A pilgrim's journey around the island of Shikoku is a symbolic representation of a person's journey through life, hence the saying「人生即遍路」– "Life is a pilgrimage." For many pilgrims, walking alone is the only way to fully comprehend the meaning of the pilgrimage. Just as we experience life in our own idiosyncratic ways, each pilgrim's pace is unique. Some walk the pilgrimage on a deadline, others may have quit their obligations and responsibilities, and so are able to just go wtih the flow. Some will only visit the 88 temples, while others are on a mission to visit all the additional bangai temples as well. Some will go at a consistent pace, while others choose to bolt ahead, rest for a day, then take off again. Typically, pilgrims walk about 20-40km per day, and take about 30-60 days to complete the full pilgrimage.
I was only able to "feel" my own pace about a week into the pilgrimage. As I started paying close attention to time and the distances I've walked, my body was able to naturally tell me approximately how long I've walked and how much time has passed without looking at maps or my wristwatch. My body was most comfortable walking about 4.5km per hour, but if I needed to rush for the last two hours of walking, I could walk 6km per hour and would need a break after that. I was also increasingly conscious of the consistent time spans after which my body will let me know that I needed rest, so that I was more able to estimate the distance I would be walking the next day. Overall, it was a great experience to feel in tune with my body and physical strength.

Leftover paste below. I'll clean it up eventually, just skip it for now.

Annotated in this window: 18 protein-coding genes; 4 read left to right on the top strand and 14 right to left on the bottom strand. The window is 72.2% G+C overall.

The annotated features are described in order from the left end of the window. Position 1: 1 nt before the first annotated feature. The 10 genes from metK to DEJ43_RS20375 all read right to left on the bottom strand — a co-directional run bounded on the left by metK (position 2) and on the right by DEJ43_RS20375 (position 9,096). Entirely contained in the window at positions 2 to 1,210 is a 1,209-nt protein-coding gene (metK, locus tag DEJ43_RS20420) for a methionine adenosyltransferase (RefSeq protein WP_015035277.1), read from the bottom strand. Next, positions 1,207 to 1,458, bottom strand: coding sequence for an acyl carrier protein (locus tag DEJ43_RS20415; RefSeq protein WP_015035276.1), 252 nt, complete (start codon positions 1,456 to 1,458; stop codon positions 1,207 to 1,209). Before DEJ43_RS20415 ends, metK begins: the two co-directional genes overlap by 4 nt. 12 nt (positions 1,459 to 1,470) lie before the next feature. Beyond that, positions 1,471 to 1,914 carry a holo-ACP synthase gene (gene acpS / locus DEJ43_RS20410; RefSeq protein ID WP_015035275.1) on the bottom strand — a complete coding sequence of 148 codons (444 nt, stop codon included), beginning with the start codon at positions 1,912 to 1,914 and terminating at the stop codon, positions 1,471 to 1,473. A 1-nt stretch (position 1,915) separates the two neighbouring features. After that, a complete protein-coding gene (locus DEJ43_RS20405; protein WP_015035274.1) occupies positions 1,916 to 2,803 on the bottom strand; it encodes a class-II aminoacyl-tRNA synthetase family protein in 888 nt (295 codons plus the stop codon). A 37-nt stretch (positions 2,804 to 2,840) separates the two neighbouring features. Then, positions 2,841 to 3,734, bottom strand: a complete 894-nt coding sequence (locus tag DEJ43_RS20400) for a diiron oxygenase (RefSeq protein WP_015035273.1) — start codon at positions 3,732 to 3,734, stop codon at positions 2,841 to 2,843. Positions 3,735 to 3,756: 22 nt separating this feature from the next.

The important thing to keep in mind is that temple hours are 7am to 5pm. This means that however you plan your days, you should aim to arrive at the last temple by 5pm if possible. This is because most pilgrims will start walking early in the morning, about 5 to 6am, to take full advantage of the daylight. A moderate to full breakfast is recommended early in the morning to boost your body up with some energy. On average, pilgrims walk for the next 9-12 hours (with breaks in between of course). This schedule allows them to arrive at their place of lodging at around 3-5pm, right on time for a cozy bath and then a full dinner for their exhausted bodies.
It is normal to take some rest days during the pilgrimage. I met a pilgrim who would walk about 45-60km per day for a few days, then absolutely stop walking for a few days to make handwritten copies of the Heart Sutra, then repeat this process throughout the entire pilgrimage. Sometimes, you might just be forced to take a day or half off because of uncontrollable circumstances such as heavy rain, typhoons, or sickness. You can also take days off just because. I never regretted the day when I walked for just 4 hours in the morning and took a mini trip to Tebajima, a facinating little island off the coast in the southeast region.
Walking as a Pilgrim
Dressing as a henro (pilgrim) and interacting with the people in Shikoku is truly a one-of-a-kind experience. The Shikoku Pilgrimage plays a significant in the culture of Shikoku, and you will earn respect from strangers by virtue of your pilgrim status. People may treat you with the utmost courtesy or show you the way to your destination, groups of children may greet you respectfully or offer you small gifts of wishes, and others may provide you with small gifts or favors called o-settai (お接待). These gifts can come in the form of fruits, meals, car rides (although you can politely reject this if you are solely walking), or even money. Shown on the right are some osettai goodies offered by an unknown stranger, which I found at a pilgrim resting hut along the trail. Note that you should, if possible, give the offerer your name slip in exchange for the osettai as a gesture of gratitude.